The Rough Yet Beautiful Life Of Renting Your First Apartment In The Big City
Welcome to the real world, where renting your first apartment in the city, close to all of your friends will be equivalent to living at a carnival every weekend.
Ah, yes, the feeling of moving out of your parents' home and into your own is one of pure bliss with a main course of stress. Everything your parents said about your life becoming a little more difficult once you move out… is completely true.
I mean, why would anyone want to move out of his or her parents' place anyway? They offer the luxury of clean clothes and food on the table every day, for crying out loud.
Let me be clear: Living in an off-campus house is totally different than renting your own place. Actually, anything before graduating college is completely different because you are probably still considered on a leash, according to your parents, until you get a job.
In college, rent is paid for, meals are paid for and alcohol is definitely paid for, (especially when you have to convince your father that the liquor store name that shows up on the bank statement is a food mart).
Anyway, once you make that tough choice to move on out, it's a whole new, bittersweet world. Here are 10 encounters you will undoubtedly have when renting your first place:
1. You pregame just as much as you did in college.
…But, you do it for different reasons. In college, you had to pregame so you could go out and converse with people from class, with no inhibitions (or to have the balls to talk to the person you like).
When you pregame on weekends while renting your own place, it's only to save money. Drinks aren't cheap in the city. $9 for a beer? Get real. I'll brew my own.
2. You appreciate your parents more.
Calling your parents and telling them you're sick will only get you the “take medicine and rest up” reply. (During my sick days, I move back home so I can get soup and tea, like a little baby.)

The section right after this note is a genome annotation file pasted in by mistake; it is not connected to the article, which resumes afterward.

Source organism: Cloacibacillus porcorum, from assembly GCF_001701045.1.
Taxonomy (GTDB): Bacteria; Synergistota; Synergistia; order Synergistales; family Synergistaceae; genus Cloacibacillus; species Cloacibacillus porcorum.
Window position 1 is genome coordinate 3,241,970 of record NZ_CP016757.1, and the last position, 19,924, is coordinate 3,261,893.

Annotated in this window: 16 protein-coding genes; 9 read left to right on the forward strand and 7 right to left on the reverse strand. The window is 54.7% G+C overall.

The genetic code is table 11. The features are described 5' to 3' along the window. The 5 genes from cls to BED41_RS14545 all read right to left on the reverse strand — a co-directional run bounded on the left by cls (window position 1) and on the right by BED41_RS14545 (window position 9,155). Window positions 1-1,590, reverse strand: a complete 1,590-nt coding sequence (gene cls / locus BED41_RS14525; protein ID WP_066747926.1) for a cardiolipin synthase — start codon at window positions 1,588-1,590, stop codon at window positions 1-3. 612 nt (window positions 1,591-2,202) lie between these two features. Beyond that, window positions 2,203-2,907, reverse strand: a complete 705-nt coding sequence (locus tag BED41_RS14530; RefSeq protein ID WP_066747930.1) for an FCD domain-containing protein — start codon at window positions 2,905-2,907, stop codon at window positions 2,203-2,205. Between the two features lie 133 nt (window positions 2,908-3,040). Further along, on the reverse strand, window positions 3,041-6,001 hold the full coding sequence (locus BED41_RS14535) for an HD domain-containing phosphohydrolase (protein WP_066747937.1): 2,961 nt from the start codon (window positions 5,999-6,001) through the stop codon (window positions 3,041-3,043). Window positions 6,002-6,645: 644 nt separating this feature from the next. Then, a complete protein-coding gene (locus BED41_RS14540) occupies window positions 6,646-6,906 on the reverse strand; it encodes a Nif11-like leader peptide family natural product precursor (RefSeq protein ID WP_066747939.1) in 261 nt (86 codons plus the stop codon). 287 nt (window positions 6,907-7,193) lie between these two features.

You'll also start to realize exactly why your dad would yell every month after the bills came. Hopefully, you will call them more to check in and tell them about how amazing your workday was, when in reality, it sucked.
3. Your parents will still nag you about all the money you are spending.
Unless you show them you're making a fortune of a salary each year, expect them to tell you how to spend your money (aka, put it all in the savings).
4. You start to work a little extra harder.
Your motivation at work tends to skyrocket, and that's probably the only reason why you're still living in your own place.
5. You live for the weekends.
In college, you lived for whatever time class ended. When you have a stable job, you live for Friday at 5 pm and when that time comes, you can let loose (aka, take off your pants and breathe).
Brunching on the weekend is a beautiful thing. Saturday brunches get you drunk and Sunday brunches cure the hangover. What more can we ask for?
7. You learn how to budget.
“Okay, so $750 a month goes to rent, $300 for alcohol and food, and $50 in savings.” Deal.
8. “Celebratory” Drinking
Birthdays, promotions, great weather, Mondays, Tuesdays, Wednesdays, etc. — in the city, you can find a reason to go out and enjoy life at any given time.
This is especially true in the summer, when festivals and beer gardens are open. Praise those wristband specials that will get you drunk for $35 with a side of hangover in the morning, due to you drinking all night, but hey, it works.
9. Cooking, cleaning, taking out the trash and unclogging the toilet aren't considered chores anymore.
“Do I have to defrost this chicken before popping it in the oven? (Calls mom.)”
“Okay, this chicken is disgusting. I'll order pizza.”
“Oh my god. I hope I didn't just clog the toilet. Please flush.”
“Sh*t… I just clogged the toilet. (Calls dad because you don't want to embarrass yourself to your landlord.)”
“Do I really have to pay $5 for every load of laundry? You better believe I'm taking my ass home this weekend.”
10. Game Time
When you live in a city where everyone breathes sports, going out to a bar and meeting up with friends is a necessity. You're in the city, for goodness sake! Game on!
It's going to be difficult to wake up every Monday morning, only to feel the pain of your debit card balance decreasing. We can only hope it gets easier, but in the meantime, keep on living, friends. Youth calls and so does a nice cold beer after work.
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